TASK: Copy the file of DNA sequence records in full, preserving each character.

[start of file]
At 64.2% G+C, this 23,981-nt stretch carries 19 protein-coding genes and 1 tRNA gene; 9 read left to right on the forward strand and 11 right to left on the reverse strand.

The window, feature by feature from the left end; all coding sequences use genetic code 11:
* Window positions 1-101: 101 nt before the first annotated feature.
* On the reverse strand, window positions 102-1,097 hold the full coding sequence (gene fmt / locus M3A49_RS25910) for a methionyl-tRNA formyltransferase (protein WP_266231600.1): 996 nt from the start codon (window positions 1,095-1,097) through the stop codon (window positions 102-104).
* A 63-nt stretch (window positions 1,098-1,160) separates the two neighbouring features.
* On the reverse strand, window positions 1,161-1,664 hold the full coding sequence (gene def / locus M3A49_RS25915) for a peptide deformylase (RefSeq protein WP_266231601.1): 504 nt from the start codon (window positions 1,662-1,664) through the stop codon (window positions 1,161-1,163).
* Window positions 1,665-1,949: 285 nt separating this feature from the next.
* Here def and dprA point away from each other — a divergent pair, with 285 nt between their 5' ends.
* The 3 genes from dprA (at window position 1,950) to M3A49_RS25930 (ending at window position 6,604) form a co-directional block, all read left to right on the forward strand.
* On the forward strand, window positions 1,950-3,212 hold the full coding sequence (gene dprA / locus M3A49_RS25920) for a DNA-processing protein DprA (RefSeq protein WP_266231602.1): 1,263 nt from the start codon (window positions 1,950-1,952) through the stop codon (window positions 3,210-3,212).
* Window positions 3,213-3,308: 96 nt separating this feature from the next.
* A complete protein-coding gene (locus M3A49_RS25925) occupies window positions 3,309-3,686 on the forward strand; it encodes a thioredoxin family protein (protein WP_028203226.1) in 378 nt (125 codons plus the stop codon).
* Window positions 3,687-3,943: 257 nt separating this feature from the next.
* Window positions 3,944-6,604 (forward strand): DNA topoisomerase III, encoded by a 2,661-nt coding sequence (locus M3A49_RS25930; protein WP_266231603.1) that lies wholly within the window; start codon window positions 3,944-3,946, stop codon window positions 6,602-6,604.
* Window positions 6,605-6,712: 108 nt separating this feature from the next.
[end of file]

At 64.2% G+C, this 23,981-nt stretch carries 19 protein-coding genes and 1 tRNA gene; 9 read left to right on the forward strand and 11 right to left on the reverse strand.

The window, feature by feature from the left end; all coding sequences use genetic code 11:
* Window positions 1-101: 101 nt before the first annotated feature.
* On the reverse strand, window positions 102-1,097 hold the full coding sequence (gene fmt / locus M3A49_RS25910) for a methionyl-tRNA formyltransferase (protein WP_266231600.1): 996 nt from the start codon (window positions 1,095-1,097) through the stop codon (window positions 102-104).
* A 63-nt stretch (window positions 1,098-1,160) separates the two neighbouring features.
* On the reverse strand, window positions 1,161-1,664 hold the full coding sequence (gene def / locus M3A49_RS25915) for a peptide deformylase (RefSeq protein WP_266231601.1): 504 nt from the start codon (window positions 1,662-1,664) through the stop codon (window positions 1,161-1,163).
* Window positions 1,665-1,949: 285 nt separating this feature from the next.
* Here def and dprA point away from each other — a divergent pair, with 285 nt between their 5' ends.
* The 3 genes from dprA (at window position 1,950) to M3A49_RS25930 (ending at window position 6,604) form a co-directional block, all read left to right on the forward strand.
* On the forward strand, window positions 1,950-3,212 hold the full coding sequence (gene dprA / locus M3A49_RS25920) for a DNA-processing protein DprA (RefSeq protein WP_266231602.1): 1,263 nt from the start codon (window positions 1,950-1,952) through the stop codon (window positions 3,210-3,212).
* Window positions 3,213-3,308: 96 nt separating this feature from the next.
* A complete protein-coding gene (locus M3A49_RS25925) occupies window positions 3,309-3,686 on the forward strand; it encodes a thioredoxin family protein (protein WP_028203226.1) in 378 nt (125 codons plus the stop codon).
* Window positions 3,687-3,943: 257 nt separating this feature from the next.
* Window positions 3,944-6,604 (forward strand): DNA topoisomerase III, encoded by a 2,661-nt coding sequence (locus M3A49_RS25930; protein WP_266231603.1) that lies wholly within the window; start codon window positions 3,944-3,946, stop codon window positions 6,602-6,604.
* Window positions 6,605-6,712: 108 nt separating this feature from the next.